From July to December, Germany will hold the six-month rotating Presidency of the European Council, so the German government is currently working on a strategic approach to the China relationship, with one eye on the scheduled EU-China summit to be held in Leipzig in September. The event will be hosted by Chancellor Angela Merkel and attended by President Xi Jinping.
In a speech last October, Merkel said that “the EU does not currently have a joint China policy which is not good for the EU".
But political observers suggest that Merkel is part of the problem. Though the EU likes to talk about the relationship between Brussels and China, in reality each individual country pursues its own bilateral relationship with Beijing.
Over the past six months, both Chancellor Merkel and French President Emmanuel Macron have made high-profile trips to China, accompanied by large business delegations.
The new European Commission President Ursula von der Leyen has identified the China relationship as a key theme for the five-year Commission, but will face the same difficulties as her predecessor in presenting a united front.
An analyst at Berlin-based think tank Mercator Institute for China Studies (MERICS) suggests that one result of the recent “phase-one” deal between the US and China will be that Beijing will now focus more intensely on its relationship with the European Union, and over the course of 2020, the EU will be under pressure to come up with a clear direction in its relationship with China.
Visiting Academic Fellow Noah Barkin notes that when Chinese foreign minister Wang Yi visited Brussels in December, he delivered two messages. The first was “we are partners, not rivals”, but the second was more of a thinly veiled threat that Europe and China had to “get mutual perceptions right,” and that failure to do so would risk “unnecessary disruptions” to the relationship.
He took this to be a warning about interference in issues such as the Hong Kong protest movement, human rights abuses in Xinjiang, or security concerns surrounding Huawei.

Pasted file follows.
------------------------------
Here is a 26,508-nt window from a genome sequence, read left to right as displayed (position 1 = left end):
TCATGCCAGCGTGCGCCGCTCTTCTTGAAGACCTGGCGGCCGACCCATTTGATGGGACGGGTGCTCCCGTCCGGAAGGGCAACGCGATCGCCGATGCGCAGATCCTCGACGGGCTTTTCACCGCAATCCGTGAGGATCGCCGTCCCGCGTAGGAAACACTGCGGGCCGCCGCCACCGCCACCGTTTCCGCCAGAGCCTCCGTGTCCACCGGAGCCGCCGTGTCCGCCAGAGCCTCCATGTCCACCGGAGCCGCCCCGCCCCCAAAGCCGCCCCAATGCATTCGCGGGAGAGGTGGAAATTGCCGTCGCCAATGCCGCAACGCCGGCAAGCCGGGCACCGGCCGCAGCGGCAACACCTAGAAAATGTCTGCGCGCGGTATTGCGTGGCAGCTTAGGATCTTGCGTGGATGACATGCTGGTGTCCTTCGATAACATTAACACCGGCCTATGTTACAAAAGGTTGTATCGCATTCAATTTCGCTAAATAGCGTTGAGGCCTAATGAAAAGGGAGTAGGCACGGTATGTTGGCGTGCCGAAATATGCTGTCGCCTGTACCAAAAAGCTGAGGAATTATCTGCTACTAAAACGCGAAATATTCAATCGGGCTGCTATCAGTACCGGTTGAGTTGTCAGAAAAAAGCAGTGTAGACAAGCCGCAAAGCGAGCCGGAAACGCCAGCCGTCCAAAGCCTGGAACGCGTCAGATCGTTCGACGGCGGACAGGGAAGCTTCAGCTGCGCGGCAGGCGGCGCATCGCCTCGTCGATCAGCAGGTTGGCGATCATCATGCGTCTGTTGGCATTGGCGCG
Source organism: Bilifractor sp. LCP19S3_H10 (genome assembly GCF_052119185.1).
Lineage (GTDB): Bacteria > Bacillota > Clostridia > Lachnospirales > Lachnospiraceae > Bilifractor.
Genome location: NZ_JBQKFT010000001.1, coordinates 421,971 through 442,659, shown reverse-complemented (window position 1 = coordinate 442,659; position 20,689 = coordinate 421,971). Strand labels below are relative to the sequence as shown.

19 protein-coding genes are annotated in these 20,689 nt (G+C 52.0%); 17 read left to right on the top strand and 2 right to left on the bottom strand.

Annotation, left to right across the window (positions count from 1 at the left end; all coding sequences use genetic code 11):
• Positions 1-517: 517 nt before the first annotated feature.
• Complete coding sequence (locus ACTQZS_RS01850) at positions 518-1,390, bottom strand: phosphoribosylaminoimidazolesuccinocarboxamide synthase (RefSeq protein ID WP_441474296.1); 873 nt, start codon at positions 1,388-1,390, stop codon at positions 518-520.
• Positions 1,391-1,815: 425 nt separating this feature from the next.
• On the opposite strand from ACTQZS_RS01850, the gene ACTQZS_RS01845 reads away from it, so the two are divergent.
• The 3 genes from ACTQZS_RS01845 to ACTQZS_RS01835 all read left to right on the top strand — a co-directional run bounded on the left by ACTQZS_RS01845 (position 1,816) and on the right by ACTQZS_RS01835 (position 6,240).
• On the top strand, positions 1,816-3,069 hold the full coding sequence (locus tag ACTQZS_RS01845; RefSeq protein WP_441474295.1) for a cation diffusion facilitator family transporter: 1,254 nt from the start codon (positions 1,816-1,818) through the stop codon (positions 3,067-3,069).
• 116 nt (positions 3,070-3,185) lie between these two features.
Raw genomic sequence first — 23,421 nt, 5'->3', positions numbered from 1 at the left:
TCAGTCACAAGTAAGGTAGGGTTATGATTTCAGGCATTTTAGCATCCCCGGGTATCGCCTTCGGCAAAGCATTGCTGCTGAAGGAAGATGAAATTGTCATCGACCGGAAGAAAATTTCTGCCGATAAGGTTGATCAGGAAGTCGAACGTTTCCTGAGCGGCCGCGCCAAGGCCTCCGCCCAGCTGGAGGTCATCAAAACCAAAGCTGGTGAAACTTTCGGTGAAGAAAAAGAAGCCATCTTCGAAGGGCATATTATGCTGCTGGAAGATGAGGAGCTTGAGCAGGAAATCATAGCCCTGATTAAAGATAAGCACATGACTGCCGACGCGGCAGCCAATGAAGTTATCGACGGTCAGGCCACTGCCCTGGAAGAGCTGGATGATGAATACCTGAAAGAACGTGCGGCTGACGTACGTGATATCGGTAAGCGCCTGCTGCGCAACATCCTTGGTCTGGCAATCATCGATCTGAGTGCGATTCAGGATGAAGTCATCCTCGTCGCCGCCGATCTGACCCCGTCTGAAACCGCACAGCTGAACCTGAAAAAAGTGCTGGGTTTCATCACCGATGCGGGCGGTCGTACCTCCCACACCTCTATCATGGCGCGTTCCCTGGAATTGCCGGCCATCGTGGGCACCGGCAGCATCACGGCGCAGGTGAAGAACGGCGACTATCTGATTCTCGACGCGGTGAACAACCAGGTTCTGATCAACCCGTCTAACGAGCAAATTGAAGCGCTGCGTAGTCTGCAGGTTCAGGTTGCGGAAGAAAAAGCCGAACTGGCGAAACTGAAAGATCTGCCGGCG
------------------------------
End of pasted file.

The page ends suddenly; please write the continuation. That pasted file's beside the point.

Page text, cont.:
A number of factors are likely to shape Europe’s relationship with Beijing this year.
The European Commission will unveil its 5G “toolbox” in mid-January, which will give member states a menu of options for mitigating security risks linked to their next-generation mobile networks. After studiously avoiding decisions in 2019, the big European players will need to come down one way or the other in 2020. Their decisions will have a ripple effect for smaller countries.
European leaders have been worried that US President Trump would strike a largely cosmetic deal with Beijing, and then turn his attention to what he views as the unbalanced trade relationship with Europe.
However, the betting on the US election leans towards another four years for President Trump, and with fears of a confrontation with the US over trade, European countries may want to hedge against a second Trump term by softening their tone with China.
Ahead of the September summit with Xi Jinping in Leipzig, Chancellor Merkel would like to finish the comprehensive investment agreement between the EU and China. But even after many years of negotiation, progress is slow and China is wary of commission plans to curb unfair competition from state-owned enterprises. A new investment screening mechanism will be up and running in October, which could cause tension.
And last but not least, many analysts point to EU criticism of human rights in China, a situation which is unlikely to ease under new EU Minister for Foreign Affairs Josep Borrell, who has a reputation for being outspoken.
The situation in both Xinjiang and Hong Kong are constantly cited by European politicians, much to the irritation of China.